Psychosocial needs of adolescents and young adults with cancer: Professor Susan Sawyer (Royal Children’s Hospital Melbourne) and co-funded by beyondblue and CanTeen

A project that will examine how we are meeting the psychosocial needs of adolescents and young adults with cancer. It is co-funded by beyondblue: the national depression initiative, CanTeen and Cancer Australia, and led by Professor Susan Sawyer of the Centre for Adolescent Health, Royal Children’s Hospital and Department of Paediatrics at the University of Melbourne. The objective of the project is to establish baseline evidence of the appropriateness of health care services in Australia for meeting the psychosocial and broader support and information needs of young people with cancer and their families.

Breast cancer and prostate cancer: Dr Gillian Mitchell (Peter MacCallum Cancer Centre) and co-funded by Cancer Council Tasmania

A study that will examine how mutations in the genes associated with familial breast cancer (BRCA1 and BRCA2) affect the risk of prostate cancer in men within families having these mutations. The study is co-funded by Cancer Council Tasmania and Cancer Australia, and is led by Dr Gillian Mitchell of the Peter MacCallum Cancer Centre in Melbourne. Another key aim of this study is to provide an evidence base

for research into new markers for screening, and prognostic biomarkers to predict clinical outcome of prostate cancer.

Colorectal cancer: Professor Robyn Ward’ (UNSW) and co-funded by Cancer Council New South Wales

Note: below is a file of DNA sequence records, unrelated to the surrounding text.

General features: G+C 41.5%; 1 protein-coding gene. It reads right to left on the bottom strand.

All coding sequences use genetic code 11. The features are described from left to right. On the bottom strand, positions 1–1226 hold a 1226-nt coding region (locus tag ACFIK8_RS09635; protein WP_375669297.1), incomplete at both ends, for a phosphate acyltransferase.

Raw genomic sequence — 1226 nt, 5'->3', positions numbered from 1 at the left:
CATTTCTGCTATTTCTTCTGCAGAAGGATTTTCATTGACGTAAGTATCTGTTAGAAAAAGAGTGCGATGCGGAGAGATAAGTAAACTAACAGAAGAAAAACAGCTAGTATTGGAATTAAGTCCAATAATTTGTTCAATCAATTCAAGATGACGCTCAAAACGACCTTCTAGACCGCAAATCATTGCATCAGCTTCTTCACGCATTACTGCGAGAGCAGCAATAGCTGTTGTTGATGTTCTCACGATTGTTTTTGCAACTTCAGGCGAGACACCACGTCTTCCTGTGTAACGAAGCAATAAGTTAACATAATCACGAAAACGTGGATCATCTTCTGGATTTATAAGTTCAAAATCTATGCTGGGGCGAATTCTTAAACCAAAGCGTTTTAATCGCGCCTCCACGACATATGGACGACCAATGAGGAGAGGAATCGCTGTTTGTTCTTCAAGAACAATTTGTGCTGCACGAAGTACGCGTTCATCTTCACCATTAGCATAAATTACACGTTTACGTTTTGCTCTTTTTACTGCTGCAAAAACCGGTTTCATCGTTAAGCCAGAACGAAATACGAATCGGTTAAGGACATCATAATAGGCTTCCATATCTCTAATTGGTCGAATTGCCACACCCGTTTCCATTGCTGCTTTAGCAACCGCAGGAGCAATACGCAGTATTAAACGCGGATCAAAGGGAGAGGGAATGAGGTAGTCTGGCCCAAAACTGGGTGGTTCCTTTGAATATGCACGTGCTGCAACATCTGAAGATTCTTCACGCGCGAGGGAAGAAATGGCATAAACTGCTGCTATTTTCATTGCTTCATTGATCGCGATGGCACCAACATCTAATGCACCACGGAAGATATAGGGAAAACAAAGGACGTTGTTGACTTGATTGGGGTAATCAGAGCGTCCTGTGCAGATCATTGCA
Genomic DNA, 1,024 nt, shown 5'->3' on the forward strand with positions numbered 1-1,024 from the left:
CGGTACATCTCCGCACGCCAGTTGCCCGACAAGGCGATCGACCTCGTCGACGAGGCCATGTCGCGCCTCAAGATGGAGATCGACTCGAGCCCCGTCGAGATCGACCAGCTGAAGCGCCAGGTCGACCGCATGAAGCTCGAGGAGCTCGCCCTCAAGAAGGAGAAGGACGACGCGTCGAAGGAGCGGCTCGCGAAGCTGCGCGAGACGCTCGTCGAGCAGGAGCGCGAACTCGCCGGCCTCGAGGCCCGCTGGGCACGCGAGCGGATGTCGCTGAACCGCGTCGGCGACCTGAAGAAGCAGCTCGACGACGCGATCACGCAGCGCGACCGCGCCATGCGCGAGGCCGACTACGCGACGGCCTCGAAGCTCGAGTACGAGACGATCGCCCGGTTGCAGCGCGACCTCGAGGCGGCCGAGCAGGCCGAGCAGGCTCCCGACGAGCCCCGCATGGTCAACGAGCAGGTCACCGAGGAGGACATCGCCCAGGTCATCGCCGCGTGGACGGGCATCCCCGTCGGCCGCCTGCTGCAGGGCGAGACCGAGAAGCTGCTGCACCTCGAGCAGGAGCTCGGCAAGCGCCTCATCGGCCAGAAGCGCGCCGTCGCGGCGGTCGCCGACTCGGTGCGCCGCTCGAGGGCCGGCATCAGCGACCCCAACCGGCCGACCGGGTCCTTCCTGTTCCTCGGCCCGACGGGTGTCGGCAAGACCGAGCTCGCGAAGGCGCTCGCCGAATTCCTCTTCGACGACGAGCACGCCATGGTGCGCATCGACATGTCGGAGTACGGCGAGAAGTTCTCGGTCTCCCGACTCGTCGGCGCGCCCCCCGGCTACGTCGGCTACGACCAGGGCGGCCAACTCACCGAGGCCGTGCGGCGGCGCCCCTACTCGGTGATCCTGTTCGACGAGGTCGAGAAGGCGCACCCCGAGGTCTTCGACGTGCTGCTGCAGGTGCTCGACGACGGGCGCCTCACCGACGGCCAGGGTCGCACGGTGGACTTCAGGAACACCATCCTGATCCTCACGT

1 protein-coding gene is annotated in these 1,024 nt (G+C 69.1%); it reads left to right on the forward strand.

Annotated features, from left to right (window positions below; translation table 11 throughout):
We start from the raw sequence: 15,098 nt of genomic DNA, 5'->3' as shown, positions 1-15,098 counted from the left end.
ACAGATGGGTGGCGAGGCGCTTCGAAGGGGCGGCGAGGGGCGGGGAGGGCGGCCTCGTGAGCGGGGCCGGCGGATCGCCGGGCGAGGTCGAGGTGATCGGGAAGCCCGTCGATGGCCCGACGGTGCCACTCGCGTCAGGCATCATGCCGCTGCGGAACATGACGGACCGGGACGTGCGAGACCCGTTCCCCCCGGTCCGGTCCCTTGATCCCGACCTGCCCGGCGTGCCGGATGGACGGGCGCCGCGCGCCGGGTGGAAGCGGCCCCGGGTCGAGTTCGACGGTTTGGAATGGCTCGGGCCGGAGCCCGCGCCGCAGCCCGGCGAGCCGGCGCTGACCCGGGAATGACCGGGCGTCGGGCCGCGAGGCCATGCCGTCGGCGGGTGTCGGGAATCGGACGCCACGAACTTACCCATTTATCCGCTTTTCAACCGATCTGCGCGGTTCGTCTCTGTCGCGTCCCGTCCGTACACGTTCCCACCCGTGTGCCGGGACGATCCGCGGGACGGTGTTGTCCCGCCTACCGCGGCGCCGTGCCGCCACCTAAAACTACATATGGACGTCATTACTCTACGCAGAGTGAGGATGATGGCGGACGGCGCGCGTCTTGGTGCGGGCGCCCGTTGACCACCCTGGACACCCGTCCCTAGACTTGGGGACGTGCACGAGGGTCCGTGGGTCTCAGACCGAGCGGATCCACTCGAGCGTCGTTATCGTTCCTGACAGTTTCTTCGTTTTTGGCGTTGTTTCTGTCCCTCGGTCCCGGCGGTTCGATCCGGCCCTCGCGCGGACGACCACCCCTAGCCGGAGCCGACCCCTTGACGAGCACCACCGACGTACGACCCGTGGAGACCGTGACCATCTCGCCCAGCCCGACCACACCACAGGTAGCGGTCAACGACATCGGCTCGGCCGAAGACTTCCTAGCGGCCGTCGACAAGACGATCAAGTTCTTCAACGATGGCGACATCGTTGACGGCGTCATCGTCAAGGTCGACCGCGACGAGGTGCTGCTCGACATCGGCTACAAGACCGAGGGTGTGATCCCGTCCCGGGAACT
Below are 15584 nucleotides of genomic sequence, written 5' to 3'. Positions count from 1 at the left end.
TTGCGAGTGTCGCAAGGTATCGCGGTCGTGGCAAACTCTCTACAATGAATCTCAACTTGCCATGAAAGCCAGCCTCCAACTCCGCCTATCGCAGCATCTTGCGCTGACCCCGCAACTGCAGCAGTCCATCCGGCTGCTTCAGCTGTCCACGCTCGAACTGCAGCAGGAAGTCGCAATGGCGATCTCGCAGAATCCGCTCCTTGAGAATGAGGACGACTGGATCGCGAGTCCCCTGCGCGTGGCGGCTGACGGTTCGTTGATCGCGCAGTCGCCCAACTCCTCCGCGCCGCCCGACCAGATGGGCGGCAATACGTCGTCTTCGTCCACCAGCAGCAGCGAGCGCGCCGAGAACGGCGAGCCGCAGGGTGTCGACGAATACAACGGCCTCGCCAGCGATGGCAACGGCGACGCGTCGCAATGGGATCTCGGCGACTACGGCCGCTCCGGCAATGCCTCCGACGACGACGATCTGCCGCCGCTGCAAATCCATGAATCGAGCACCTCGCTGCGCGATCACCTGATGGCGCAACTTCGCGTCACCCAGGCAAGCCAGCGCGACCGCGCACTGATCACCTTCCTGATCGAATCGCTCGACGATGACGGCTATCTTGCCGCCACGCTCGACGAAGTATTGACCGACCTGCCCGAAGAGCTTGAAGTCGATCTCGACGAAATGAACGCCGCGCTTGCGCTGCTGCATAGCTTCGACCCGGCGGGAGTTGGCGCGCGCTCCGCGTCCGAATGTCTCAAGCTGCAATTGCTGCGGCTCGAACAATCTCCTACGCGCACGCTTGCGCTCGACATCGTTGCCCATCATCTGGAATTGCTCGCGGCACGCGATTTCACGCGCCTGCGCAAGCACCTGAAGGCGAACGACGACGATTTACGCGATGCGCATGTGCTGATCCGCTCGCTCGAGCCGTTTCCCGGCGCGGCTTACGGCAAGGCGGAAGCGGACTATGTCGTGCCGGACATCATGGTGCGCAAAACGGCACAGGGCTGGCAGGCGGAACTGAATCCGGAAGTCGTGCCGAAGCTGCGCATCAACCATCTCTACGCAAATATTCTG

Further research by Professor Robyn Ward’s group at the University of New South Wales in Sydney after earlier studies showed that dietary saturated fatty acids can cause a novel chemical modification of DNA. In a project funded by Cancer Council New South Wales and supported by Cancer Australia, Professor Ward’s group will investigate the importance of this new modification to colorectal cancer by looking for this modification in DNA isolated from patient samples. If successful, this study will lead to a new understanding of how dietary fatty acids may contribute to colorectal cancer..

Lung cancer: Dr Jeremy Henson (Children’s Medical Research Institute) and co-funded by Cure Cancer Australia Foundation.

A study to determine if lung cancer patients might benefit from therapies targeted towards a molecule specifically associated with the ends of DNA in cancer cells, and to develop a test to detect this molecule in lung cancer cells. The Cure Cancer Australia Foundation and Cancer Australia will co-fund a young researcher, Dr Jeremy Henson from the Children’s Medical Research Institute in Sydney, in this research.

Support for clinical trials

The 13 national cancer trials groups are:

Australasian Gastro-Intestinal Trials Group

Australasian Leukaemia and Lymphoma Group

Australasian Lung Cancer Trials Group

Australia and New Zealand Melanoma Trials Group

Australia New Zealand Gynaecological Oncology Group

Australian and New Zealand Children’s Haematology Oncology Group

Australian and New Zealand Urogenital and Prostate Cancer Trials Group

Australian New Zealand Breast Cancer Trials Group

Australasian Sarcoma Study Group

Cooperative Trials Group for Neuro-Oncology

Primary Care Collaborative Cancer Clinical Trials Group

Psycho-Oncology Co-operative Research Group

Trans-Tasman Radiation Oncology Group.

Support for regional hospitals and centres to conduct cancer clinical trials

The ten regional hospitals to be involved are:

Ballarat Oncology and Haematology Services

Cairns Cancer Centre

Royal Darwin Hospital

Launceston General Hospital

Tweed Heads Hospital.

Bendigo Health Care Group (previous participant)

Border Medical Oncology Research (Wodonga) (previous participant)

North Coast Cancer Institutes at Coffs Harbour Health Campus and Port (previous participant)

Macquarie Base Hospital (previous participant)

Royal Hobart Hospital (previous participant